As consumers continue to favor online orders in their shopping habits, retailers have been pushed to increase delivery options and decrease transit times. They are particularly interested in how to offer fast transit and lower the end-to-end costs involved in the last mile of delivery. Many are looking for the development of an autonomous packaging delivery service.
Retailers understand the need to adapt to changing consumer behavior, but they can’t let delivery demands swallow up their profits. And even though consumers often prefer same-day or instant delivery, they don’t want to pay higher shipping fees.
Shoppers also ask retailers for environmentally conscious options that won’t impact their carbon footprint. Businesses hope that electrically-powered autonomous mobile robots can take vans and trucks off the road and result in less traffic congestion, harmful emissions, and lower their shipping costs.
Obstacles Facing Autonomous Packaging Delivery Services
Obviously, cities can’t be totally redesigned to implement an autonomous packaging delivery service. So, on-the-sidewalk robots must cope with bad weather, uneven terrain, and poor wireless network coverage. Another obstacle for robots is that people aren’t used to sharing their space with robots.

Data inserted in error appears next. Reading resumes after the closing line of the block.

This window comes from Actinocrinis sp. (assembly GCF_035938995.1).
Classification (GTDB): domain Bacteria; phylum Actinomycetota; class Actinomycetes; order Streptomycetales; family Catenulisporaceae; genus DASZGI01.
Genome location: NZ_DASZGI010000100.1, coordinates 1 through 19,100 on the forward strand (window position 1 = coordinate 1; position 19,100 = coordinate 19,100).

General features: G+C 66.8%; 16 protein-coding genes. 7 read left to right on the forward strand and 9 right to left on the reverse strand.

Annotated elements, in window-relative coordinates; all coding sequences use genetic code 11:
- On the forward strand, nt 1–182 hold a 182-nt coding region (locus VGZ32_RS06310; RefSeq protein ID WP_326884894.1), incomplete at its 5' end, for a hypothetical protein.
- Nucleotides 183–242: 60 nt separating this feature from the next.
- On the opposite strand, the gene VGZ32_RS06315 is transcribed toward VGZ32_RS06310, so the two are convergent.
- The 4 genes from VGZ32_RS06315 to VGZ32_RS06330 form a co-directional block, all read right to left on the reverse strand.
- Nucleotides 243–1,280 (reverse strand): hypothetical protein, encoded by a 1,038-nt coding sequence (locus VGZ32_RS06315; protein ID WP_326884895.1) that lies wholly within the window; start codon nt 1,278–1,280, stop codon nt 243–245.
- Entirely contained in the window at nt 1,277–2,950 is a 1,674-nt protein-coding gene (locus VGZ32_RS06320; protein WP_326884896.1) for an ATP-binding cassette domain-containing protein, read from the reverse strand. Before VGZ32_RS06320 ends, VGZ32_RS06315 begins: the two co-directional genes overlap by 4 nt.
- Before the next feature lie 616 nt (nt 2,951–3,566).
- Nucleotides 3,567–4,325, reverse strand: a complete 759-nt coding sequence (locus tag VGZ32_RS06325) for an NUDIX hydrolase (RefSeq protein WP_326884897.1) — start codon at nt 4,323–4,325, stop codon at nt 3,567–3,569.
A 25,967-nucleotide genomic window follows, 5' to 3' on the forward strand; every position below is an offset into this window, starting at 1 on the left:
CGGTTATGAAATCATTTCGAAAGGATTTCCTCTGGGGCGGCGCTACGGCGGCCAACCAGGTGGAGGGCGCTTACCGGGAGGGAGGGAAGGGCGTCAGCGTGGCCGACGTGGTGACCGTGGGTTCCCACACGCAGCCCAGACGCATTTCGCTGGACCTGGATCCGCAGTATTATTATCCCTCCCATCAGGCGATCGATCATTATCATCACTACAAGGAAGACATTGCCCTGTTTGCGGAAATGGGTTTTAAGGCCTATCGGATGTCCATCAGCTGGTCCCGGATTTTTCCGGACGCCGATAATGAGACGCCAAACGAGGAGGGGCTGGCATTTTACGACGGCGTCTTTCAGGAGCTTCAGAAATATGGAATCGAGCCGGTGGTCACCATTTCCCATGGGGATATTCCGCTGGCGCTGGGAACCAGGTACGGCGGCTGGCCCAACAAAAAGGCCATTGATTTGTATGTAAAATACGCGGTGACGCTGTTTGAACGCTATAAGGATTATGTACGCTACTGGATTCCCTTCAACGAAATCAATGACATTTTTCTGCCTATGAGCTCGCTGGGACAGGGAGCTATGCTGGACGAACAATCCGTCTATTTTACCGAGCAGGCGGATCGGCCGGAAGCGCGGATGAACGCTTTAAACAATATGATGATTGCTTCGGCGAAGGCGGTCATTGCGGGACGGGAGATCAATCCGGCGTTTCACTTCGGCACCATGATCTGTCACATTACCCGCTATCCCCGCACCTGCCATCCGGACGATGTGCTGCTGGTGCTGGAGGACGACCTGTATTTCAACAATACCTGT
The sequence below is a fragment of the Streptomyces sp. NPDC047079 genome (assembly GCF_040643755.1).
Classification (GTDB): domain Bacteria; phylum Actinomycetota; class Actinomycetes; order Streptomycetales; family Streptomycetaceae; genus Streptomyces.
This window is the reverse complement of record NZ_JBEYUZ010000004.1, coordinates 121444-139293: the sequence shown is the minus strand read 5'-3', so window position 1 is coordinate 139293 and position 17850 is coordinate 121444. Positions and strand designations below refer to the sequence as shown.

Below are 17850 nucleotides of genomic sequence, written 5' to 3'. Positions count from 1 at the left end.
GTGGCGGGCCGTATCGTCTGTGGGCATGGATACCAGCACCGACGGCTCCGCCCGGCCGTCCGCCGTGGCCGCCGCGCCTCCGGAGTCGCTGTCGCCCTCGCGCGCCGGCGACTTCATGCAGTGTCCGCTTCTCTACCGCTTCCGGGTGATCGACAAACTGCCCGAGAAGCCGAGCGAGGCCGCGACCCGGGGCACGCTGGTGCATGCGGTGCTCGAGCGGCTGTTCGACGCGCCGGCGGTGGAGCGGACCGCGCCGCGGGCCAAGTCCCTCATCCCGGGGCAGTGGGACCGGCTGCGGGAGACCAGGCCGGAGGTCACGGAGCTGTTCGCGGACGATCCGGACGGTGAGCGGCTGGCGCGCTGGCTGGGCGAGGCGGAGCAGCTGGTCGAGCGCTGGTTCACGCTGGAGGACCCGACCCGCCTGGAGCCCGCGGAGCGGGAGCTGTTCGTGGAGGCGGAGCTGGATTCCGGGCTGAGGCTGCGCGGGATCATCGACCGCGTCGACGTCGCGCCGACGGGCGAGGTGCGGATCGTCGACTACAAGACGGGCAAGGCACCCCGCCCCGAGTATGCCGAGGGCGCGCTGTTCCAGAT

City officials are leery of allowing self-driving delivery robots to navigate on city sidewalks and roads. Advancements are needed to get residents and officials on board. Systems such as lidar, radar, and machine vision systems are being improved to safely navigate robots around obstacles and humans.
Self-Driving Delivery Robots Driving Innovation
Traditional brick-and-mortar businesses are looking for ways to compete with online retailers and other home delivery services. Companies, like the grocery giant Kroger, have delivery bot tests underway, using mobile robots to deliver weekly food orders. FedEx has stated that AutoZone, Lowe’s, Pizza Hut, Target, Walgreens, and Walmart are interested in their autonomous, same-day deliveries.
Autonomous delivery is especially helpful to the growing aging population. The elderly and disabled no longer have to rely on public transportation or family members to take them shopping or to obtain medical supplies. Additionally, the delivery robots don’t have to stop at the sidewalk. Robots can navigate over rough terrain, climb stairs, and even navigate into the homes of homebound individuals.
Currently, only relatively small autonomous mobile robots are being used for delivery, but large self-driving vehicles could soon be used to drop off packages along their route. Such vehicles would have the capacity to carry greater quantities of even larger packages, greatly increasing the efficiency of such a service.
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